Two House lawmakers are about to find out whether Congress can solve a problem precipitated, in part, by concerns over climate change — without devolving into a fight over climate change.
It’s a politically perilous exercise for Reps. David B. McKinley, R-W.Va., and Peter Welch, D-Vt. They both acknowledge that many of their colleagues can’t help turning a discussion on environmental policy into a bitterly partisan debate, and it’s made it hard to effectively tackle any issue that’s even tangentially related.
But McKinley and Welch, members of the House Energy and Commerce Committee, are laying the groundwork for a piece of legislation they hope will change the tone.
Their bill, which has not yet been introduced, would deal specifically with individuals who have been displaced by the declining coal industry as natural gas and other “clean energy” sources are becoming favored for lower costs or higher environmental efficiency.
They want to create a program that provides paid job training and benefits to coal industry workers to make them marketable in other workforce sectors. Their model is the Trade Adjustment Assistance program, a successful and relatively noncontroversial federal initiative that re-trains individuals who are unemployed as a result of certain trade agreements.
The lawmakers’ aim is to keep the bill so narrowly focused that members won’t be tempted to turn it into a dumping ground for politically loaded amendments.
“The debate will continue on over climate change and I hope we can have an adult conversation about that,” McKinley said in a phone interview with CQ Roll Call. “At the same time, we want to make sure these people are not the collateral damage.”
For such a contentious issue, it’s significant that McKinley, whose state’s economy has historically been fueled by the coal industry, should partner up with Welch, whose state is so “green” it’s the only one the Environmental Protection Agency won’t regulate under its proposed carbon pollution limits for power plants — because Vermont doesn’t have any coal-burning facilities.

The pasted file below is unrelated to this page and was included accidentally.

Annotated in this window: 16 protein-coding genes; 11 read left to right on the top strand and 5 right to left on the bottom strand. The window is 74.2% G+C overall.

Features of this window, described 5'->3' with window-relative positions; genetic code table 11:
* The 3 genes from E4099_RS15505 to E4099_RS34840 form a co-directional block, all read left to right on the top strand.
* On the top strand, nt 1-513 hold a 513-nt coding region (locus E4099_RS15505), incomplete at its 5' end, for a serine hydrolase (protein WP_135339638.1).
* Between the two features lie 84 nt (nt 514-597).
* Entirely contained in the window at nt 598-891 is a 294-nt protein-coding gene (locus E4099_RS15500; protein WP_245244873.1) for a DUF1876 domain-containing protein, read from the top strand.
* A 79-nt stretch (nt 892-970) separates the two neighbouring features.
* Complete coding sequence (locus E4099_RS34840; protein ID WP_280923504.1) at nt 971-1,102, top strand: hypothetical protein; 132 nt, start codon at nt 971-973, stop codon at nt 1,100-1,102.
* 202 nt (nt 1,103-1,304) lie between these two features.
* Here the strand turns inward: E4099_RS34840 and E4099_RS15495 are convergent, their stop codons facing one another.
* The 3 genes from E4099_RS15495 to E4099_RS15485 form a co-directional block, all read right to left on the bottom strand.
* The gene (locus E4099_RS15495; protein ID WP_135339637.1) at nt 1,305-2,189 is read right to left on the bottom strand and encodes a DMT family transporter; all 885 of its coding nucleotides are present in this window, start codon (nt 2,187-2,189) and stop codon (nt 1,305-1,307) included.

Their positions on energy policy often diverge. McKinley frequently blasts the Obama administration for promoting environmental regulations “based on ideology and not science,” while Welch criticizes the Republican-led House for “climate change denial.”
However, they have a history of finding common ground. They’ve teamed up before to advance legislation promoting energy efficiency. One of their bills, which establishes “best practices” for energy use for tenants in commercial real estate buildings, passed the House in March.
“In order for us to move ahead, there has to be some serious acknowledgement on the part of those of us who think climate change is an issue … that workers in the coal fields have been American heroes for years,” said Welch, who joined in on the interview with McKinley. “You can buy into the importance of helping folks who … suddenly had the rug pulled out from them.”
According to the annual report published in December 2013 by the U.S. Energy Information Administration, U.S. coal production declined to the lowest levels in almost two decades in 2012, with the number of producing mines dropping in a year’s time by 7.3 percent. The report also showed that employment at mines shrunk almost 2 percent between 2011 and 2012.
McKinley’s and Welch’s job training program would apply to a wide swath of workers adversely affected by the industry’s decline — not just miners.